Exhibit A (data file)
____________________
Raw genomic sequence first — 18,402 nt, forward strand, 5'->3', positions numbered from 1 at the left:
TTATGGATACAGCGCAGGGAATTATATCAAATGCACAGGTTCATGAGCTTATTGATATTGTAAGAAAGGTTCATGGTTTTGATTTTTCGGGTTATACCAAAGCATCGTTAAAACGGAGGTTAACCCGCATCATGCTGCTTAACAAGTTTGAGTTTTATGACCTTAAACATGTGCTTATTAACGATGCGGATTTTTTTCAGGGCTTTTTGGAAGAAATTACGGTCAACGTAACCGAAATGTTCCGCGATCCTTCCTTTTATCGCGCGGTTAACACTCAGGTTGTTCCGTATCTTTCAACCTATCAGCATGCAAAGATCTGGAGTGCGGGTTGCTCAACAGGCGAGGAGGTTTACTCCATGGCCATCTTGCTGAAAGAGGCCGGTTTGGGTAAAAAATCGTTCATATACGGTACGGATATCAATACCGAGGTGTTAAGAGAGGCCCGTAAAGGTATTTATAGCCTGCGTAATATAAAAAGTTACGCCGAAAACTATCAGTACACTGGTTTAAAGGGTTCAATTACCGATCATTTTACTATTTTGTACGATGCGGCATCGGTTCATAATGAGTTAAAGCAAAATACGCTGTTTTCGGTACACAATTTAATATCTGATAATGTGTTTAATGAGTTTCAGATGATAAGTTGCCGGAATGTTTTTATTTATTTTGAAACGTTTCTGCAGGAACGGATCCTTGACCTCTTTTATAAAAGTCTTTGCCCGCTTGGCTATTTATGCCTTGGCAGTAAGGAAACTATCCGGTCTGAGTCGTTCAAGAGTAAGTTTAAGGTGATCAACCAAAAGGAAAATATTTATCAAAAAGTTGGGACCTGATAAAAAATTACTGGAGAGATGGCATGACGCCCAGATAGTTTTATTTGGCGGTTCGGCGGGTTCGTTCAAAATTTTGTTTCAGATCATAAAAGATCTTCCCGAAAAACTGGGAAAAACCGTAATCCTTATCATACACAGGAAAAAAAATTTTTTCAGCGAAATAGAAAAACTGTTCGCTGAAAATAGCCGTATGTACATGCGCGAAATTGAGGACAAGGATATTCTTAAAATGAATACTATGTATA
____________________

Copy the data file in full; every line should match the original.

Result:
Raw genomic sequence first — 18,402 nt, forward strand, 5'->3', positions numbered from 1 at the left:
TTATGGATACAGCGCAGGGAATTATATCAAATGCACAGGTTCATGAGCTTATTGATATTGTAAGAAAGGTTCATGGTTTTGATTTTTCGGGTTATACCAAAGCATCGTTAAAACGGAGGTTAACCCGCATCATGCTGCTTAACAAGTTTGAGTTTTATGACCTTAAACATGTGCTTATTAACGATGCGGATTTTTTTCAGGGCTTTTTGGAAGAAATTACGGTCAACGTAACCGAAATGTTCCGCGATCCTTCCTTTTATCGCGCGGTTAACACTCAGGTTGTTCCGTATCTTTCAACCTATCAGCATGCAAAGATCTGGAGTGCGGGTTGCTCAACAGGCGAGGAGGTTTACTCCATGGCCATCTTGCTGAAAGAGGCCGGTTTGGGTAAAAAATCGTTCATATACGGTACGGATATCAATACCGAGGTGTTAAGAGAGGCCCGTAAAGGTATTTATAGCCTGCGTAATATAAAAAGTTACGCCGAAAACTATCAGTACACTGGTTTAAAGGGTTCAATTACCGATCATTTTACTATTTTGTACGATGCGGCATCGGTTCATAATGAGTTAAAGCAAAATACGCTGTTTTCGGTACACAATTTAATATCTGATAATGTGTTTAATGAGTTTCAGATGATAAGTTGCCGGAATGTTTTTATTTATTTTGAAACGTTTCTGCAGGAACGGATCCTTGACCTCTTTTATAAAAGTCTTTGCCCGCTTGGCTATTTATGCCTTGGCAGTAAGGAAACTATCCGGTCTGAGTCGTTCAAGAGTAAGTTTAAGGTGATCAACCAAAAGGAAAATATTTATCAAAAAGTTGGGACCTGATAAAAAATTACTGGAGAGATGGCATGACGCCCAGATAGTTTTATTTGGCGGTTCGGCGGGTTCGTTCAAAATTTTGTTTCAGATCATAAAAGATCTTCCCGAAAAACTGGGAAAAACCGTAATCCTTATCATACACAGGAAAAAAAATTTTTTCAGCGAAATAGAAAAACTGTTCGCTGAAAATAGCCGTATGTACATGCGCGAAATTGAGGACAAGGATATTCTTAAAATGAATACTATGTATA